The Vogue Estate – ‘loaded with luxury features’ – was launched in May 1962, just three months before the range was facelifted as the Series II. ‘Our’ handsome Sage and Empire Green test car is a rare surviving example of the Series I, as denoted by its bench front seat, white front indicators and lack of reversing lamps. My first impression of the Vogue is of Rootes’ famed attention to detail; the toolkit stored in the lower half of the horizontally split tailgate, the child locks on all four doors and the air vent to cool the driver’s feet. The Singer cost nearly £200 more than the Cortina, a substantial sum back in 1963, but its cabin is more comfortable than the Ford’s.
Singer Vogue road test
There’s a folding armrest on the front bench and wood on the dash that has traceable connections with a tree. The overall effect is of the ethos of a gentleman’s club carefully, and rather tastefully, applied to a modern office. It has been so long since I last encountered a Vogue Estate – they all seemed to vanish from British roads circa 1979 – that its appearance comes as a pleasant surprise. Only a year separates the Singer from the Ford, yet it seems to hail from an older design idiom – late ’50s as opposed to early ’60s. Both are strongly influenced by American design tropes and the Singer seems to be more substantial than the Ford, although it is actually shorter by an inch or so. The slim pillars make for an airy cabin while the quad headlamps also help to distinguish the Vogue from the Super Minx and lend the Singer that vital ‘M1 appeal’.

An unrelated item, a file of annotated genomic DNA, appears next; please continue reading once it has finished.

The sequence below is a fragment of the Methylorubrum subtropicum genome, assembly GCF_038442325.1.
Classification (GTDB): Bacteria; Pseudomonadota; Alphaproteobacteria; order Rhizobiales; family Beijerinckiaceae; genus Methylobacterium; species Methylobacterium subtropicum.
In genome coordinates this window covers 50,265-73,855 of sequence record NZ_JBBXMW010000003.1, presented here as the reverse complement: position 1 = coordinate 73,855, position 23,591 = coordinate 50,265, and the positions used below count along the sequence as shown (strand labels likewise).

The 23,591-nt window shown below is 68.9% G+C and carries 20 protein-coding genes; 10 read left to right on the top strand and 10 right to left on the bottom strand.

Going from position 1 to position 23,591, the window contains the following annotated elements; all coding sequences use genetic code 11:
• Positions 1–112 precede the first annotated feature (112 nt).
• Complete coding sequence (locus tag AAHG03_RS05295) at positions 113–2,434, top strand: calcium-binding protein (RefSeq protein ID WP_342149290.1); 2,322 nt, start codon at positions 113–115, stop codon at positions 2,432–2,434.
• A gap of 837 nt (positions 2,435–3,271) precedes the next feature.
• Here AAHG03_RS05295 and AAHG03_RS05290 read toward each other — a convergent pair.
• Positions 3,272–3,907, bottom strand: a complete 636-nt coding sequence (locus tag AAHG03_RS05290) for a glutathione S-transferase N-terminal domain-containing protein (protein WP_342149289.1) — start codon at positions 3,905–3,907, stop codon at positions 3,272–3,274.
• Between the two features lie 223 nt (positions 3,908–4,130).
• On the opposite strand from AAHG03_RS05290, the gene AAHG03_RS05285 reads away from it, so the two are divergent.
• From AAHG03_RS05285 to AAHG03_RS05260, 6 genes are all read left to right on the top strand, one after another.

Some 54 years ago, a Vogue owner might have also given some consideration to the Cortina but would ultimately have regarded it as too flash by half. The Singer could never be described as stolid, but its appeal veered more towards jaunty rather than flamboyant – a station wagon equally well-suited to a badge bar and whitewall tyres.
The vestigial tailfins denoted (mild) frivolity, but the starting-handle slot in the front bumper reminded the driver of the mundane cares of everyday life. On the road, the front seat occupants are constantly aware of its lack of sideways support, so the armrest is essential to keep them in place. This is not to imply that the Vogue Estate is prone to lurching around corners because it is an agreeably understated machine.
As with the Cortina, today’s drivers may find the all-round drum brakes lacking in stopping power, but you soon become acclimatised to the Singer. The driver has plenty of leg and hat room, while the strip speedometer looks splendidly elaborate, even if it is not that clear to read.
Above all, what the Singer offered the motorist was a sense of ease. Steve Brown, the owner of our fine test Vogue, has fitted a Humber Sceptre transmission, but the standard floor-change with synchromesh on the top three ratios was well regarded for its precision. The Singer may not have offered the same degree of excitement as a Sunbeam Rapier, but its light clutch, the controllable understeer and air of refinement make you realise why the Vogue was sought-after in its heyday. It fulfils its brief of providing smart and undramatic transport with flair and verve.